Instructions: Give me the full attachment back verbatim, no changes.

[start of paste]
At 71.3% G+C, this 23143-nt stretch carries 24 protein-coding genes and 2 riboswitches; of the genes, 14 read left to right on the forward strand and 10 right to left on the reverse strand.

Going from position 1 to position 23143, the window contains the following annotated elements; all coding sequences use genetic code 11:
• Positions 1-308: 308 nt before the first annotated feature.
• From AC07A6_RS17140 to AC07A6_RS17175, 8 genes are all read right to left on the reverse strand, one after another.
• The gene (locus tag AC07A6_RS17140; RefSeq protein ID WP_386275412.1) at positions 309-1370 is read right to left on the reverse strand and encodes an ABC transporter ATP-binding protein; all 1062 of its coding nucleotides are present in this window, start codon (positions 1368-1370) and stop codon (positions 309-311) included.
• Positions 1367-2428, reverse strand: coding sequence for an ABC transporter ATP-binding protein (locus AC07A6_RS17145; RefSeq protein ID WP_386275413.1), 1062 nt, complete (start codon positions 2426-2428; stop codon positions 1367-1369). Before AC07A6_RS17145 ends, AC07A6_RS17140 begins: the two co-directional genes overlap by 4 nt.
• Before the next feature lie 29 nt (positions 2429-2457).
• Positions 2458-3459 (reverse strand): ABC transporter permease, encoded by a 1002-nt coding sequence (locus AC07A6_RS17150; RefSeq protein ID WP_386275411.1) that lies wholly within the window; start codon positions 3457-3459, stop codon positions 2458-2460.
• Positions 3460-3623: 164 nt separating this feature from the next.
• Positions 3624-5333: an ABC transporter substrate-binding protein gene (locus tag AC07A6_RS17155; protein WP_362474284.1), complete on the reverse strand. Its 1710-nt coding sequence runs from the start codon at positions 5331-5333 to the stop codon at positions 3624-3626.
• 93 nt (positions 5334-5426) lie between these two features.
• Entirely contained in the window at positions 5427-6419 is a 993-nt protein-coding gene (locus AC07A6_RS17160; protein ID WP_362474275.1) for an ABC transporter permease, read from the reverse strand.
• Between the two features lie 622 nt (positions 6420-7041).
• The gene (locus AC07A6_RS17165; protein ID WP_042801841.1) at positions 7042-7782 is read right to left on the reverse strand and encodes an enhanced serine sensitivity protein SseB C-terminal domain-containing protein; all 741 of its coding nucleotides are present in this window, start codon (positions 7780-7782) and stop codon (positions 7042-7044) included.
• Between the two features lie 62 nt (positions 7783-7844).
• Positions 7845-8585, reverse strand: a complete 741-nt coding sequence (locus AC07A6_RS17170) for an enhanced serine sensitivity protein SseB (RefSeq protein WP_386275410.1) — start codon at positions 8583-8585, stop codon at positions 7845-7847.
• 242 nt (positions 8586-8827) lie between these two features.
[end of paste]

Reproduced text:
At 71.3% G+C, this 23143-nt stretch carries 24 protein-coding genes and 2 riboswitches; of the genes, 14 read left to right on the forward strand and 10 right to left on the reverse strand.

Going from position 1 to position 23143, the window contains the following annotated elements; all coding sequences use genetic code 11:
• Positions 1-308: 308 nt before the first annotated feature.
• From AC07A6_RS17140 to AC07A6_RS17175, 8 genes are all read right to left on the reverse strand, one after another.
• The gene (locus tag AC07A6_RS17140; RefSeq protein ID WP_386275412.1) at positions 309-1370 is read right to left on the reverse strand and encodes an ABC transporter ATP-binding protein; all 1062 of its coding nucleotides are present in this window, start codon (positions 1368-1370) and stop codon (positions 309-311) included.
• Positions 1367-2428, reverse strand: coding sequence for an ABC transporter ATP-binding protein (locus AC07A6_RS17145; RefSeq protein ID WP_386275413.1), 1062 nt, complete (start codon positions 2426-2428; stop codon positions 1367-1369). Before AC07A6_RS17145 ends, AC07A6_RS17140 begins: the two co-directional genes overlap by 4 nt.
• Before the next feature lie 29 nt (positions 2429-2457).
• Positions 2458-3459 (reverse strand): ABC transporter permease, encoded by a 1002-nt coding sequence (locus AC07A6_RS17150; RefSeq protein ID WP_386275411.1) that lies wholly within the window; start codon positions 3457-3459, stop codon positions 2458-2460.
• Positions 3460-3623: 164 nt separating this feature from the next.
• Positions 3624-5333: an ABC transporter substrate-binding protein gene (locus tag AC07A6_RS17155; protein WP_362474284.1), complete on the reverse strand. Its 1710-nt coding sequence runs from the start codon at positions 5331-5333 to the stop codon at positions 3624-3626.
• 93 nt (positions 5334-5426) lie between these two features.
• Entirely contained in the window at positions 5427-6419 is a 993-nt protein-coding gene (locus AC07A6_RS17160; protein ID WP_362474275.1) for an ABC transporter permease, read from the reverse strand.
• Between the two features lie 622 nt (positions 6420-7041).
• The gene (locus AC07A6_RS17165; protein ID WP_042801841.1) at positions 7042-7782 is read right to left on the reverse strand and encodes an enhanced serine sensitivity protein SseB C-terminal domain-containing protein; all 741 of its coding nucleotides are present in this window, start codon (positions 7780-7782) and stop codon (positions 7042-7044) included.
• Between the two features lie 62 nt (positions 7783-7844).
• Positions 7845-8585, reverse strand: a complete 741-nt coding sequence (locus AC07A6_RS17170) for an enhanced serine sensitivity protein SseB (RefSeq protein WP_386275410.1) — start codon at positions 8583-8585, stop codon at positions 7845-7847.
• 242 nt (positions 8586-8827) lie between these two features.